Choose one of these two topics.
One thing you'll note from reading Joy's article is that it is long on problems and short on solutions. Focusing on one problem raised by Joy, present a detailed argument about what our response to Joy should be. By "response" I don't mean emotion - I mean action. What, specifically, should we (as individuals or as a culture) do.
Note that this doesn't mean that you need to agree with Joy. You should take him seriously (one important thing to do in this article is to pay attention to the ways in which he establishes his credibility), but you might just as well attack him as defend him.
If you defend him on some point, you should both discuss why you find him credible and what the appropriate response to the situation is. If you attack him, you should explain why you don't find him credible and what we should do in response.
In any case, you should focus on specific passages, citing page numbers and making use of quotes.
Make an argument addressing this question: is true change possible in The House of the Seven Gables? The question is simple; here's the complicated part. You must display detailed knowledge of the text, both citing numerous passages in defense of your position (using whatever citation method you are comfortable with -- just using parentheses and page numbers if fine) and, just as importantly, imagining and responding to at least one counterargument to your position.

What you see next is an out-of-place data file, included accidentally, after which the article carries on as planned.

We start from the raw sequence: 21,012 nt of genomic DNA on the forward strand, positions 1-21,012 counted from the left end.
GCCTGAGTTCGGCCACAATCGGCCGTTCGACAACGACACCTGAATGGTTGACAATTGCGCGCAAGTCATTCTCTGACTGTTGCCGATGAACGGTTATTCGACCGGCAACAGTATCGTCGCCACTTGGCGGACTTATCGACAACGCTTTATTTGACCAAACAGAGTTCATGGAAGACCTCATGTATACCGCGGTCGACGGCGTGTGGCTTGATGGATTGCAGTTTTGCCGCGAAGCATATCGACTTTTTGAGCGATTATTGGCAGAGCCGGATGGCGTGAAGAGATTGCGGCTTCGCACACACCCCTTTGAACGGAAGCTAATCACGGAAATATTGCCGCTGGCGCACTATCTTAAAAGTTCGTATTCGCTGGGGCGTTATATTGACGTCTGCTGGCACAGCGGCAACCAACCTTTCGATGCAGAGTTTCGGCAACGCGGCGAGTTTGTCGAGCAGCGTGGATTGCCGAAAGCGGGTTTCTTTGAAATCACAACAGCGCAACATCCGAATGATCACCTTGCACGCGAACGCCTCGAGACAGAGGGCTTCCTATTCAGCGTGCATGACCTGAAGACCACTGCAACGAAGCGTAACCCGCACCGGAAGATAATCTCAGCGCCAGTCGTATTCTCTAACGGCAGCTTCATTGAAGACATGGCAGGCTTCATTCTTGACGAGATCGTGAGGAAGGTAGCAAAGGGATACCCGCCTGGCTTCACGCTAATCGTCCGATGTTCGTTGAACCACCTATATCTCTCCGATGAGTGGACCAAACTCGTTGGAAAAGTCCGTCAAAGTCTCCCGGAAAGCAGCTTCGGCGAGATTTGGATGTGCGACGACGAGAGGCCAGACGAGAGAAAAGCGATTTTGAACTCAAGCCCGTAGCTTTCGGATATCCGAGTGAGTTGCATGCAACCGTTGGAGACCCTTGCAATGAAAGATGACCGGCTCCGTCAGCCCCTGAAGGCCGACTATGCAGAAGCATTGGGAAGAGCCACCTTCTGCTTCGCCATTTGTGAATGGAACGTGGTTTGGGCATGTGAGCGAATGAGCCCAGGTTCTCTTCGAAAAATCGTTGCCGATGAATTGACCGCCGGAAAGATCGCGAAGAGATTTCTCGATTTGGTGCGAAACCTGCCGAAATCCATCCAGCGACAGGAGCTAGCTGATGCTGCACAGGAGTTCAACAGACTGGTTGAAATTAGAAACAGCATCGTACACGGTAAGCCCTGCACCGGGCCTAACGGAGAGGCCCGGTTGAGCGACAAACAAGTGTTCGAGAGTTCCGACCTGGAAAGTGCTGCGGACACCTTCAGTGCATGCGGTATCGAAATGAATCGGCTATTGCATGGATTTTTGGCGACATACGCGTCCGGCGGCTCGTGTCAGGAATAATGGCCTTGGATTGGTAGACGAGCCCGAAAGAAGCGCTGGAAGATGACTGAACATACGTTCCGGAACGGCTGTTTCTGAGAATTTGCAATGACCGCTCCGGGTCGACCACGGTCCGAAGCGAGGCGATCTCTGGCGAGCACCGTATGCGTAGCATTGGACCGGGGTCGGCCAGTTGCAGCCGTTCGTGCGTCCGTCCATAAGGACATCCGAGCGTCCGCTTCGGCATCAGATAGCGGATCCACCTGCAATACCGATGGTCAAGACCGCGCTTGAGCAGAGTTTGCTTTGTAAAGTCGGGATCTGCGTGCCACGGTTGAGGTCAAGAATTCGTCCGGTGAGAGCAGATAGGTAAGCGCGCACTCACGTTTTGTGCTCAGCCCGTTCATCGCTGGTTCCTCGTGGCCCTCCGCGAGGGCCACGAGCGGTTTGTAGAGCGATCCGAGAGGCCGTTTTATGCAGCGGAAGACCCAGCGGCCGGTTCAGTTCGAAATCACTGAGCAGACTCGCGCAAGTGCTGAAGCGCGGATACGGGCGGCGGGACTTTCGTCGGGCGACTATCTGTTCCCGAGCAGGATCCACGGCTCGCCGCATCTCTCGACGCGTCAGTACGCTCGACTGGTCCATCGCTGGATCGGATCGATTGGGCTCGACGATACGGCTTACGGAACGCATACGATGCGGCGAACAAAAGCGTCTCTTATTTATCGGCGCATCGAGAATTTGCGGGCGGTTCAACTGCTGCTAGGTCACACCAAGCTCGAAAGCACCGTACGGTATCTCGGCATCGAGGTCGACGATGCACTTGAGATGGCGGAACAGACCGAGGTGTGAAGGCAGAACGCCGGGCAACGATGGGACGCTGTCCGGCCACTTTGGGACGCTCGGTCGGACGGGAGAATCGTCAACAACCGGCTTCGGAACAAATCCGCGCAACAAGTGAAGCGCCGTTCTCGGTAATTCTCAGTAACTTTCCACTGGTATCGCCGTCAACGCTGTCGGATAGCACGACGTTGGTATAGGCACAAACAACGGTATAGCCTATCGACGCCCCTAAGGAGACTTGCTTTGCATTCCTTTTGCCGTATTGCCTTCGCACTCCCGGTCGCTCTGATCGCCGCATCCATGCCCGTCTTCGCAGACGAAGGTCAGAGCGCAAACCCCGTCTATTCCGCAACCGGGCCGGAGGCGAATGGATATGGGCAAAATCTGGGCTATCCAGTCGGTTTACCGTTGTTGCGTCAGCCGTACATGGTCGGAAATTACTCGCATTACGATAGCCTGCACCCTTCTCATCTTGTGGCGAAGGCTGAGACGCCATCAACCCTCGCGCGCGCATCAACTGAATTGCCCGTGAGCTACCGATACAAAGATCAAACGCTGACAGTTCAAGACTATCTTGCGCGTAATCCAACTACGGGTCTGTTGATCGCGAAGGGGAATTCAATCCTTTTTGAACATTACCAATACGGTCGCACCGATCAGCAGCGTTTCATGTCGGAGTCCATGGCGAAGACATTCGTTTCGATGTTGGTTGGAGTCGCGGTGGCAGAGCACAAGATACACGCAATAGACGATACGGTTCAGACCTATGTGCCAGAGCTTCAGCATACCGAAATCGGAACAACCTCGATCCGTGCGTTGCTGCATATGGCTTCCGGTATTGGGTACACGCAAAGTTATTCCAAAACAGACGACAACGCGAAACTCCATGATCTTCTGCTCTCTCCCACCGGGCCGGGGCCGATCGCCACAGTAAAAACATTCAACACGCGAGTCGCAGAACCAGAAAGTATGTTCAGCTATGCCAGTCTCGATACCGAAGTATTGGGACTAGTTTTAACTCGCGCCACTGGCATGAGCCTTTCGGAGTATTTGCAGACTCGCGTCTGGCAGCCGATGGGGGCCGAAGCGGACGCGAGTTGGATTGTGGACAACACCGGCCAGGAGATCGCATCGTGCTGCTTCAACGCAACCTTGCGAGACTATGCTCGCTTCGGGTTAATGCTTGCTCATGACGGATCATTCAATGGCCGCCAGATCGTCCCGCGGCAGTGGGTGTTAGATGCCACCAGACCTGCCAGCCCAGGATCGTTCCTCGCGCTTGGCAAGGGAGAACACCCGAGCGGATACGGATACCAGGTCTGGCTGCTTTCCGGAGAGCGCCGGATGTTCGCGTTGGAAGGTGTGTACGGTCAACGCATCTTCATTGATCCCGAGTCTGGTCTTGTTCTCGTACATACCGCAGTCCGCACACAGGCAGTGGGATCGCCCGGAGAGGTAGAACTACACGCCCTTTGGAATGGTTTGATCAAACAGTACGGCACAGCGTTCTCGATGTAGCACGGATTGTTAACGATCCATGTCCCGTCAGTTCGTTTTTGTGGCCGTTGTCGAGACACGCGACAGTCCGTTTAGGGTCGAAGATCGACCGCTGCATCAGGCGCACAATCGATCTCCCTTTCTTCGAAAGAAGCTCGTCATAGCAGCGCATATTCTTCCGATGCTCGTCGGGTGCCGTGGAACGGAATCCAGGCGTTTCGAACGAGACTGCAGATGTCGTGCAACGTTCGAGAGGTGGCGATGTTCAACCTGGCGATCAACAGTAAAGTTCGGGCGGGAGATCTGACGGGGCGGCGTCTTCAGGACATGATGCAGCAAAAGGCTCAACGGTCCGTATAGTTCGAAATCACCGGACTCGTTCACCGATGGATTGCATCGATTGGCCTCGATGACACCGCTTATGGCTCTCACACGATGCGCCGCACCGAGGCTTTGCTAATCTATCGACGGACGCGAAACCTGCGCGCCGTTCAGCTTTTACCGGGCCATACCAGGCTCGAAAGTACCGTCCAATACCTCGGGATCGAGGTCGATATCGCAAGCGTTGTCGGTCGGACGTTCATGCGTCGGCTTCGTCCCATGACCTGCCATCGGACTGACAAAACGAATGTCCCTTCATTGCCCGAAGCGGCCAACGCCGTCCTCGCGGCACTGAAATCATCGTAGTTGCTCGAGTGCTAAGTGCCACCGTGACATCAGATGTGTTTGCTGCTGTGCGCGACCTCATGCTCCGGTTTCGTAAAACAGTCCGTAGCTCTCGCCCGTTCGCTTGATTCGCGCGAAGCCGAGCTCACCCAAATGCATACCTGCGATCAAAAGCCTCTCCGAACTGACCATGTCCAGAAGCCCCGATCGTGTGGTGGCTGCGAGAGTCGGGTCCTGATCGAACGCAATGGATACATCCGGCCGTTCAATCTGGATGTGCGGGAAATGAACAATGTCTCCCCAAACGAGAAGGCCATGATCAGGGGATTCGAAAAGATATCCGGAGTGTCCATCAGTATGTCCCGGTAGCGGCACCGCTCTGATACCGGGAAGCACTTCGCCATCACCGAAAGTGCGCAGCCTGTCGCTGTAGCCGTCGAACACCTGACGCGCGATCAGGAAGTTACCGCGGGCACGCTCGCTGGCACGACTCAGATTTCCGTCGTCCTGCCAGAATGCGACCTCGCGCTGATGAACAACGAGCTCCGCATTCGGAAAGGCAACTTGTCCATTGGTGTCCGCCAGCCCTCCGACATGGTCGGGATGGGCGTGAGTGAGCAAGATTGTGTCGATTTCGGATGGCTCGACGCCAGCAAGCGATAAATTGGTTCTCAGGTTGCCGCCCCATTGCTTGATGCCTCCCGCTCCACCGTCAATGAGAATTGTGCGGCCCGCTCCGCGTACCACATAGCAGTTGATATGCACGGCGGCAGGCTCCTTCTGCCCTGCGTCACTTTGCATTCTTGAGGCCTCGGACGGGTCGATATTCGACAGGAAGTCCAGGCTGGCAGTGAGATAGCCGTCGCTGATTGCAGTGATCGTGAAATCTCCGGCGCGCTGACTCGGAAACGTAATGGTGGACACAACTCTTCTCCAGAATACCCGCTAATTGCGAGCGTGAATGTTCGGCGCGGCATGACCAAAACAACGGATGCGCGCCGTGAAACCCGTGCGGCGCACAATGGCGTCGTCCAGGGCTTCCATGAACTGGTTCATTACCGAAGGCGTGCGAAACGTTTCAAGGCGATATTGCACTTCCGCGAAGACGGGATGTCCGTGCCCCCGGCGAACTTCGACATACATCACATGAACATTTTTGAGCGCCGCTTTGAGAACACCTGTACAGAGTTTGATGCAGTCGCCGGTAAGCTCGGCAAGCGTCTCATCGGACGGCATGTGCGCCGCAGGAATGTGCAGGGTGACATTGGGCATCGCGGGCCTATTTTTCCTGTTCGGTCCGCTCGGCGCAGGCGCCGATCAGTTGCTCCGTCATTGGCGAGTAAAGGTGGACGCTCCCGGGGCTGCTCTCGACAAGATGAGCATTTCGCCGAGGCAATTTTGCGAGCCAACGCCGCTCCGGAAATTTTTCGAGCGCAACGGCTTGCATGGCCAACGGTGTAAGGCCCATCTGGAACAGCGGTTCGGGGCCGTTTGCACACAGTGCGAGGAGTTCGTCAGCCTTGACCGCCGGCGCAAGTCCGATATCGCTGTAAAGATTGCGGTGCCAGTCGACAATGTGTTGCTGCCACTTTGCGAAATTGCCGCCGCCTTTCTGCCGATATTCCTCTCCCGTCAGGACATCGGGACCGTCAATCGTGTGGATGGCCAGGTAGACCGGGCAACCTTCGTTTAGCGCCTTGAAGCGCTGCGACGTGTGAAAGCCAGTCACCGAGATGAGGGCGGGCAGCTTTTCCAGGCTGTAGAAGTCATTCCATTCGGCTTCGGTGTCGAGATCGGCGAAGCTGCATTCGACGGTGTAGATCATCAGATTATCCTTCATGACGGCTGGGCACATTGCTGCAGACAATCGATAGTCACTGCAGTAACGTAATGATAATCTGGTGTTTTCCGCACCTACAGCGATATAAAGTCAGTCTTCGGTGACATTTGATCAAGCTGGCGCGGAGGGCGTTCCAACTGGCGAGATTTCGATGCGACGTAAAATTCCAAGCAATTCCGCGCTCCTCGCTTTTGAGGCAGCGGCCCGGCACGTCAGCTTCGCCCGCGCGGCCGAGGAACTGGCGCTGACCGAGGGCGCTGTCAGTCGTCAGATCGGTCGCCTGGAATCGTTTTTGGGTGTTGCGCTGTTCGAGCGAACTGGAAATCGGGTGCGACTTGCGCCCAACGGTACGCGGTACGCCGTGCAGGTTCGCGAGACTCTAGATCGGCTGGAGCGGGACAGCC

Your concept of "change" should be clearly defined and focused: for instance, you might focus on cultural or political change, or you might mean something even more precise.
Finally - and here's the catch - you should give some indication as to why, as readers of The House of the Seven Gables we should care about the answer you give - how does it effect our understanding of the book (so far) as a whole?